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Re: [PATCH v5 00/10] speculative preallocation inode tracking

To: Brian Foster <bfoster@xxxxxxxxxx>
Subject: Re: [PATCH v5 00/10] speculative preallocation inode tracking
From: Mark Tinguely <tinguely@xxxxxxx>
Date: Sun, 21 Oct 2012 12:53:19 -0500
Cc: xfs@xxxxxxxxxxx
In-reply-to: <50840003.406@xxxxxxxxxx>
References: <1349446636-8611-1-git-send-email-bfoster@xxxxxxxxxx> <5081BFFF.70603@xxxxxxx> <50840003.406@xxxxxxxxxx>
User-agent: Mozilla/5.0 (X11; FreeBSD amd64; rv:9.0) Gecko/20120122 Thunderbird/9.0
On 10/21/12 09:00, Brian Foster wrote:
On 10/19/2012 05:02 PM, Mark Tinguely wrote:
On 10/05/12 09:17, Brian Foster wrote:
Hi all,

This is v3 of the speculative preallocation inode tracking patchset. This
functionality tracks inodes with post-EOF speculative preallocation
for the
purpose of background and on-demand trimming.

Background scanning occurs on a longish interval (5 minutes by
default) and in
a best-effort mode (i.e., inodes are skipped due to lock contention or
dirty
cache). The intent is to clear up post-EOF blocks on inodes that might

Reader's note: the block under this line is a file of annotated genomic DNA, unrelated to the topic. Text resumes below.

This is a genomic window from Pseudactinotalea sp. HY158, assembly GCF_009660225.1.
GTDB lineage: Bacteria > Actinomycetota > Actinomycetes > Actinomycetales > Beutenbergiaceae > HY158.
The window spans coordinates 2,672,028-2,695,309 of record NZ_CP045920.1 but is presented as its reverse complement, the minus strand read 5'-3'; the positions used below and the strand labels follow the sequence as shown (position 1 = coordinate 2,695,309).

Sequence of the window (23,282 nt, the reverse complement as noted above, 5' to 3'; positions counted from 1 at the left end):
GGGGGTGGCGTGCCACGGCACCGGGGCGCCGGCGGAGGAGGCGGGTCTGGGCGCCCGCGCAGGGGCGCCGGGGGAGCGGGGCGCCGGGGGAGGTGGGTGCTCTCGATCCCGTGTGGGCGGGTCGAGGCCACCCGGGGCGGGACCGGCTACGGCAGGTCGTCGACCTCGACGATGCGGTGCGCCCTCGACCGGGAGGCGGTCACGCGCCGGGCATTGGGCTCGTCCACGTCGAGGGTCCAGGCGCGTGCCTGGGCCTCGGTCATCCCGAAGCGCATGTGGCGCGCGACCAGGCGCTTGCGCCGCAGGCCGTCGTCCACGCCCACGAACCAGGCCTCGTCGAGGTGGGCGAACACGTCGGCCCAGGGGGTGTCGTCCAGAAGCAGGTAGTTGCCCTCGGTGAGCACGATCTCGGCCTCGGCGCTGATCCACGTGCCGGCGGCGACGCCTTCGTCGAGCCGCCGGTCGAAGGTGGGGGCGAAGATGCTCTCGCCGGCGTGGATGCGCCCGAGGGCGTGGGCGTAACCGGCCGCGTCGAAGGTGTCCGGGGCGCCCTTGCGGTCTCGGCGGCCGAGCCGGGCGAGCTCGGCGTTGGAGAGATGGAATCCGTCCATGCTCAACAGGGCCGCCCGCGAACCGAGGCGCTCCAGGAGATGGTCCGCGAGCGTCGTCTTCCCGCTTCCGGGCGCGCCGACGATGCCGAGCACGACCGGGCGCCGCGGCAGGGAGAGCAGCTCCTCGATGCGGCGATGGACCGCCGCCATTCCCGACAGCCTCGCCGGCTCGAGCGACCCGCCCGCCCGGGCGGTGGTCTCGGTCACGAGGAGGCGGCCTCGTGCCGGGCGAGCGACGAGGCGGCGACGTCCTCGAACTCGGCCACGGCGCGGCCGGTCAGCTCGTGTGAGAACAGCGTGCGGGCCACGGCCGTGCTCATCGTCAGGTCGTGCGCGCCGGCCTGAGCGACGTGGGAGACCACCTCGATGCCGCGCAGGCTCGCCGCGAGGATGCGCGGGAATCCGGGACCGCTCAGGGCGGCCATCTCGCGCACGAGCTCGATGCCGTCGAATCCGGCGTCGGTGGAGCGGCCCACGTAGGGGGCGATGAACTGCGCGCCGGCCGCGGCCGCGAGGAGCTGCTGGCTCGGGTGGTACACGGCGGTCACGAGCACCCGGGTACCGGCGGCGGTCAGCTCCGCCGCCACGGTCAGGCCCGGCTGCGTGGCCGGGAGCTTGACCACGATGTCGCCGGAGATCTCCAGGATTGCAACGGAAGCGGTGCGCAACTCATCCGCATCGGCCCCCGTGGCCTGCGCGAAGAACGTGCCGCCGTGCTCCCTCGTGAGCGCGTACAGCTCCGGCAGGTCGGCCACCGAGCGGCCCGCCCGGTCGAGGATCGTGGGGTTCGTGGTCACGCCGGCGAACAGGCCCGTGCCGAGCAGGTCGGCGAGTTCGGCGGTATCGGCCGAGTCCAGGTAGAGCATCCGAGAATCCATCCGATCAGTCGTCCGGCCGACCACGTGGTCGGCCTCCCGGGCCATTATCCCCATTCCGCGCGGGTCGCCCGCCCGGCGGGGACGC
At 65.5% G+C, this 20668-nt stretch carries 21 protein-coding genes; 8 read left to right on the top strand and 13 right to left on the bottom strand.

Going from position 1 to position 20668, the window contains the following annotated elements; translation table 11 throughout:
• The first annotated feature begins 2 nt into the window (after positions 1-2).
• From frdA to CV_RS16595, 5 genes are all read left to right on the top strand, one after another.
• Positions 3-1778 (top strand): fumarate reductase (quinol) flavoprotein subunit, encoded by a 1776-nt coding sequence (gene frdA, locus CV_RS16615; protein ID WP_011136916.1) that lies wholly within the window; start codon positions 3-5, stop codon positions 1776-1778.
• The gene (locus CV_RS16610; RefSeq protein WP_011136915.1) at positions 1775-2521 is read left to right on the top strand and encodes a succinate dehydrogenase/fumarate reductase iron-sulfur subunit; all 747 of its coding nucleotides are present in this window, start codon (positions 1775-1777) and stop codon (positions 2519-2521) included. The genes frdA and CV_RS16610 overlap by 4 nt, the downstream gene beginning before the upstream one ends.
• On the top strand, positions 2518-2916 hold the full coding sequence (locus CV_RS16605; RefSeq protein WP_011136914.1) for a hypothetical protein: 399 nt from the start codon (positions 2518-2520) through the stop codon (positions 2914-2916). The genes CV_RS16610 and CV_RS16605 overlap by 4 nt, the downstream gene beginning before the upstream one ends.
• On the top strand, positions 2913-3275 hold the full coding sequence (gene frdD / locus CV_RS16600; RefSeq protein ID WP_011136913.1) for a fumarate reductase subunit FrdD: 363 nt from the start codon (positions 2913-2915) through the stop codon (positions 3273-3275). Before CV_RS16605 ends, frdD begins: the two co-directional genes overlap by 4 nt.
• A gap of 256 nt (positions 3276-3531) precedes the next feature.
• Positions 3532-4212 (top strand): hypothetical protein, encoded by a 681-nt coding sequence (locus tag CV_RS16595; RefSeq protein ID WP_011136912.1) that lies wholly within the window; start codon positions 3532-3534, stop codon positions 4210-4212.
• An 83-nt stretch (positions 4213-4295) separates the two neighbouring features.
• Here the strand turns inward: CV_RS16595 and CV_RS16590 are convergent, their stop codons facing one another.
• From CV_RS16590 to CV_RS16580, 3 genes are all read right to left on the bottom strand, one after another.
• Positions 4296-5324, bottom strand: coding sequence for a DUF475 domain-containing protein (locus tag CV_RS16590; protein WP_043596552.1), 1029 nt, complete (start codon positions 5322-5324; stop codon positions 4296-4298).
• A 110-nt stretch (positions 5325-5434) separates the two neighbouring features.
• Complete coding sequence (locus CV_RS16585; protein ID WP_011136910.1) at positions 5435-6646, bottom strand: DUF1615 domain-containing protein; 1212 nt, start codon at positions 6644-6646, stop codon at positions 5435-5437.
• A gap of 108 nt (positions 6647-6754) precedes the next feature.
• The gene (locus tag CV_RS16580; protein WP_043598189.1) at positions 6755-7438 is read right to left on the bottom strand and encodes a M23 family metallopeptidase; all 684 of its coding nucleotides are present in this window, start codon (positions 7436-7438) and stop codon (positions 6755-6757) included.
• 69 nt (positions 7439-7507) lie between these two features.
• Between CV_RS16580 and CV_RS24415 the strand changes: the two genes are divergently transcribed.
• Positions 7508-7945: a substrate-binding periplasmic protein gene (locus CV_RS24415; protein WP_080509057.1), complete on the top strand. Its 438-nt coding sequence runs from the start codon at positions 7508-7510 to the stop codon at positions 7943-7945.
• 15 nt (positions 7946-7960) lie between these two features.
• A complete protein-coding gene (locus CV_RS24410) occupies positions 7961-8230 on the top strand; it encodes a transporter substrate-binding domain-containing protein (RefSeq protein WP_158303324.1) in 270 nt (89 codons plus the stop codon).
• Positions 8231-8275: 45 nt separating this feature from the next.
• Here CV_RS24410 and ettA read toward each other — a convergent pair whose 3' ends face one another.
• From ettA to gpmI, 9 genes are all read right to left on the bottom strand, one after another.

have
allocations hanging around due to open-write-close sequences (NFS).

On demand scanning is provided via a new ioctl and supports various
parameters
such as scan mode, filtering by quota id and minimum file size. A
pending use
case for on demand scanning is for accurate quota accounting via the
gluster
scale out filesystem (i.e., to free up preallocated space when near a
usage
limit).

Brian

The series looks great.


Hi Mark,

Thanks for the review.

I am just curious, what is the reason for the padding in the
xfs_eofblocks structure?


I added the padding in response to review on an early revision of the set:

http://oss.sgi.com/archives/xfs/2012-09/msg00024.html

The purpose is to allow adding fields to the control structure down the
road without breaking existing binaries.

Brian

Reviewed-by: Mark Tinguely<tinguely@xxxxxxx>


Thank-you for the information.

I would think that changing the number of arguments would also
involving changing the version number. The kernel should know
that version 1 copies in 16 bytes, version 2 copies in 16+t bytes,
version n copies in 16+n bytes...

Not at all a big deal, (16 used and 12 padding = ) 28 bytes was an
odd number and it got my curiosity up. I suspected it was part a plan
of yours and Pinky to take over the world. :)

Nice feature. I jury-rigged a ioctl to test and it works great. I look
forwarded to seeing this in xfs_io.

--Mark.

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